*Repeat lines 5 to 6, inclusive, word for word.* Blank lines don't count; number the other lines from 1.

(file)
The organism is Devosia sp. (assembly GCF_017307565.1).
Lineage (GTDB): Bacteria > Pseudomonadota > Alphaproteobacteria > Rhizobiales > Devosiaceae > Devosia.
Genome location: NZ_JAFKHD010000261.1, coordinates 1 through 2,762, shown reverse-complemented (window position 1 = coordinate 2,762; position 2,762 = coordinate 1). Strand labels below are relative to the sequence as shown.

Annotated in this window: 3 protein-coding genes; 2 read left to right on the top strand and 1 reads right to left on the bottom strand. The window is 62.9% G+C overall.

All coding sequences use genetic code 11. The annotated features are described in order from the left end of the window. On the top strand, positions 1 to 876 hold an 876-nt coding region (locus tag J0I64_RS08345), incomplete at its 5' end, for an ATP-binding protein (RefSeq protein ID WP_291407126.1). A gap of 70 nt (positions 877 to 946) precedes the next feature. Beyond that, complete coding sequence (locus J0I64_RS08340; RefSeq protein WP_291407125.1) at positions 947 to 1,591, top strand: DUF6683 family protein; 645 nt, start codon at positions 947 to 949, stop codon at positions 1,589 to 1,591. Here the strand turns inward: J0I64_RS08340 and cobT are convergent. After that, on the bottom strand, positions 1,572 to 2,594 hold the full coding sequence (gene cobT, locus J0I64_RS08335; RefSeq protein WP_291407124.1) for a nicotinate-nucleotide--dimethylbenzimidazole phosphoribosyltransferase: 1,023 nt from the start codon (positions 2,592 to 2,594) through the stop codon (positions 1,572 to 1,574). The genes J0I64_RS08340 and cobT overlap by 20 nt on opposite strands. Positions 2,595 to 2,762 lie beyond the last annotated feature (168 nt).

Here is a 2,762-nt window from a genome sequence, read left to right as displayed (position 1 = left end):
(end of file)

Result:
All coding sequences use genetic code 11. The annotated features are described in order from the left end of the window. On the top strand, positions 1 to 876 hold an 876-nt coding region (locus tag J0I64_RS08345), incomplete at its 5' end, for an ATP-binding protein (RefSeq protein ID WP_291407126.1). A gap of 70 nt (positions 877 to 946) precedes the next feature. Beyond that, complete coding sequence (locus J0I64_RS08340; RefSeq protein WP_291407125.1) at positions 947 to 1,591, top strand: DUF6683 family protein; 645 nt, start codon at positions 947 to 949, stop codon at positions 1,589 to 1,591. Here the strand turns inward: J0I64_RS08340 and cobT are convergent. After that, on the bottom strand, positions 1,572 to 2,594 hold the full coding sequence (gene cobT, locus J0I64_RS08335; RefSeq protein WP_291407124.1) for a nicotinate-nucleotide--dimethylbenzimidazole phosphoribosyltransferase: 1,023 nt from the start codon (positions 2,592 to 2,594) through the stop codon (positions 1,572 to 1,574). The genes J0I64_RS08340 and cobT overlap by 20 nt on opposite strands. Positions 2,595 to 2,762 lie beyond the last annotated feature (168 nt).

Here is a 2,762-nt window from a genome sequence, read left to right as displayed (position 1 = left end):